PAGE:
With the chapter closed on a life of pimp politics, Sab’s in the process of rejuvenating a career on hold. He moved to Sin City six years ago — but not to rap. “If sun doesn’t get to me I have, like, panic attacks,” he says, going on to describe Seasonal Affective Disorder. “The first time I ever left Minnesota was back in ’01. I went and played L.A. with [Living Legends rapper] Murs. It was freezing January in Minnesota. I get off the plane, and it’s sunny and 75 in L.A. I had an epiphany: I can’t live in Minnesota in winter no more.”
Last January, Sab made his official return to music. Calling himself Sab the Artist, he began his Leak Series, a 14-song Internet-released collection of tracks that didn’t fit as a coherent project. “I can use my leak series and give you a different flavor with each song,” he says. “I did a remake of fuckin’ Bob Dylan’s ‘I Want You.'”
Riding the buzz from the Leak Series, Sab prepares to release his debut full-length as Sab the Artist: HGH (Heaven, Girls, Hell), a further excursion into his new, love-centric tracks he touched on during the Sab the Artist E.P. The album is still up in the air for who he wants to release it. It’s possible it may return to the Rhymesayers camp, which he alleges he hasn’t permanently left since putting out Slicks Box with Hieroglyphics Imperium. “I never left Rhymesayers,” he says, a little indignant about the online flack his 2007 Hiero release garnered. “How can I leave my house? I can go outside my house, and hang out other places, but that’s my house.”
Now, Sab is trying something new: building up instead of tearing down. His formidable years as rapper Beyond and Musab were spent tearing rappers to pieces at battles, constantly working to solidify himself as a brute force vocalist. “When I listen to Comparison and Dynospectrum [the self-titled album of his Rhymesayers super group], I’m like, ‘That kid was mad,'” he says, laughing. “I probably couldn’t rap like that anymore. I was unrefined and unpolished.”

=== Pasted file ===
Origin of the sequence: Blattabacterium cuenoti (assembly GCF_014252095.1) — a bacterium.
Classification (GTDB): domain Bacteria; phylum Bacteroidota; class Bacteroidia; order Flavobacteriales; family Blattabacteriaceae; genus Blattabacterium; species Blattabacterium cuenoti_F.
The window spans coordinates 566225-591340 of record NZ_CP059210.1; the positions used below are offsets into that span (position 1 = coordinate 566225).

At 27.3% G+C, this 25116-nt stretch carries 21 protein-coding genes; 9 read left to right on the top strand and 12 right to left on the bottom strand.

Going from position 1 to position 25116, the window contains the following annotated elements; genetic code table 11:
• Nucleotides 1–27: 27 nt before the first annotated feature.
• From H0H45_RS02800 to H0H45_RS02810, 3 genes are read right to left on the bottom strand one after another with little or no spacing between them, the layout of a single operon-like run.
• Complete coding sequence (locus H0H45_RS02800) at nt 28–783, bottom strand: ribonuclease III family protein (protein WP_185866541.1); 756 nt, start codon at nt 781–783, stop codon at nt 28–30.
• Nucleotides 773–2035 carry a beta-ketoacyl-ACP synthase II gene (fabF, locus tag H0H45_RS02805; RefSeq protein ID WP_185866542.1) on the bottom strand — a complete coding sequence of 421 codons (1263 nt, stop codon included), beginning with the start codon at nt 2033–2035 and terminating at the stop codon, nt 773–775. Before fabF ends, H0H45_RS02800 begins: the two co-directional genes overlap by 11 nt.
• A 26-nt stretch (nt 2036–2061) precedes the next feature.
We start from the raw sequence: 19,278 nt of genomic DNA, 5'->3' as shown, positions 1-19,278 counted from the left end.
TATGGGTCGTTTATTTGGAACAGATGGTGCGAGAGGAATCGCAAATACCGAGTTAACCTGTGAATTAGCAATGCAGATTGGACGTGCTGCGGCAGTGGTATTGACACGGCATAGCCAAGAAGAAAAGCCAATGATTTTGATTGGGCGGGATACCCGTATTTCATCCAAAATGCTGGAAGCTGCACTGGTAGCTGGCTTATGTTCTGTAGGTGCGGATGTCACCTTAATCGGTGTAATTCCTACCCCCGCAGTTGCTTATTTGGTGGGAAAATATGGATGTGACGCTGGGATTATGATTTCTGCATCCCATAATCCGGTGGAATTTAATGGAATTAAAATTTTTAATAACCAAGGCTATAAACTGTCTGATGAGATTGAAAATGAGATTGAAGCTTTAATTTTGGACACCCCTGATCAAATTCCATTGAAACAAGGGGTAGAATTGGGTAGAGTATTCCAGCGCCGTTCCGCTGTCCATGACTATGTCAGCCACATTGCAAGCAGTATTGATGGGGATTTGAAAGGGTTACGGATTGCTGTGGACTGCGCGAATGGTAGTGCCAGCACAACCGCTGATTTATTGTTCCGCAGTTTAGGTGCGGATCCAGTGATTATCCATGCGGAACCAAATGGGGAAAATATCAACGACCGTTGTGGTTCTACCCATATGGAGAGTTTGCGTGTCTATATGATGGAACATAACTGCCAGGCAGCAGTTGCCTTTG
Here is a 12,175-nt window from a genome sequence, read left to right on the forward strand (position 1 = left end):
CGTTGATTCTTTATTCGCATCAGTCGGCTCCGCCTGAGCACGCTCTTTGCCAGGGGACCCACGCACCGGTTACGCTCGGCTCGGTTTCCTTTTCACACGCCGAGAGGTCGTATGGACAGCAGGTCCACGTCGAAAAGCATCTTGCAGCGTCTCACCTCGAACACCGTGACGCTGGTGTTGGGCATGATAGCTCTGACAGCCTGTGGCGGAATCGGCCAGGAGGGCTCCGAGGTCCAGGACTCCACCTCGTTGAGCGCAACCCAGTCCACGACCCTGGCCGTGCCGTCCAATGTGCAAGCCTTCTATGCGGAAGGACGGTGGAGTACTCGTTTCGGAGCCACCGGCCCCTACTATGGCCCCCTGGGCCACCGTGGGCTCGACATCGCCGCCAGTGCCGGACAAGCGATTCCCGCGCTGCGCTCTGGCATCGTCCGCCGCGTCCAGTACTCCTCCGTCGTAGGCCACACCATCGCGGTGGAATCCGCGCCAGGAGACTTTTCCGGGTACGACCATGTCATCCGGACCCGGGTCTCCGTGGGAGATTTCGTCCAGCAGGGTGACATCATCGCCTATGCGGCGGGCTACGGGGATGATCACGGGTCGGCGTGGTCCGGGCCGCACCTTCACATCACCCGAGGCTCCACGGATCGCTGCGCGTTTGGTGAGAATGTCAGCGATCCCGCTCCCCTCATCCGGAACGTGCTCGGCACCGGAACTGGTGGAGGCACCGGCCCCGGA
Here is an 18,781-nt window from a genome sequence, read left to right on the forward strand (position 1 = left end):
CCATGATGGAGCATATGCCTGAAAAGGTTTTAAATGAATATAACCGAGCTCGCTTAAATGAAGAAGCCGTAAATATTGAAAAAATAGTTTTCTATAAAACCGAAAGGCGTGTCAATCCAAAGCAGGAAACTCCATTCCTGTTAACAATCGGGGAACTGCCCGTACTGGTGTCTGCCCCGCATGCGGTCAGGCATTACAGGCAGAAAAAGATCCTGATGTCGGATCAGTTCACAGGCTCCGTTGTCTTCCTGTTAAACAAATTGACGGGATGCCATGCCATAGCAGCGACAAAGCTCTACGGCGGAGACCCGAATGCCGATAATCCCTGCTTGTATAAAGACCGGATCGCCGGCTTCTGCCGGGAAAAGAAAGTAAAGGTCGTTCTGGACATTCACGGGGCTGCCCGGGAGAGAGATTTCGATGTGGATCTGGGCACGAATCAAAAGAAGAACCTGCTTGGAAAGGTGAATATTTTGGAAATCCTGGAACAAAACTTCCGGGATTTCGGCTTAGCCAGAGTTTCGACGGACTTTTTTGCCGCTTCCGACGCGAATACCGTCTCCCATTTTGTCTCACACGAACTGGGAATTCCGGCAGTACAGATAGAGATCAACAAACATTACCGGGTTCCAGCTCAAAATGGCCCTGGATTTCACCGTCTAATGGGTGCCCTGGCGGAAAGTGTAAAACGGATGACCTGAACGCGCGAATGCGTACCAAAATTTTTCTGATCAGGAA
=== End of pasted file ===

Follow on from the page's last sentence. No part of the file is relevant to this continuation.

Playing “Hip-Hop Roots” on Tuesday nights at Boomers to a fraction of his heyday crowds, Sab has to take a different approach — a building block versus a battering ram. It’s the only way he’s going to avoid fading into hip-hop obscurity and joining the hip-hop weekly rat race. He needs to find a way to solidify himself. He views the local hip-hop scene as 10 years behind the scenes of larger cities — something he believes he can change, as long as it’s done right. “It’s going to take participation from [local rappers],” he says. “[And] being humble because the one thing that separates the earlier generation of hip-hop and this one is these guys feel entitled for something [they] don’t deserve. You’re gonna have to take it.”
Nearing the bottom of his second glass of Macallan, Sab the Artist pauses for the first time since ordering his drink. He talks about creating a local movement, a grassroots shot at notoriety the same way he did more than a decade ago. He’s been trying to put into words how the hip-hop scene will move forward and, in turn, how he’s going to move forward with it. After a minute, he says, “There’s a leader here in hip-hop now. You follow me, or I don’t know what the fuck you’re gonna do.”
Read this article at LasVegasCityLife.com.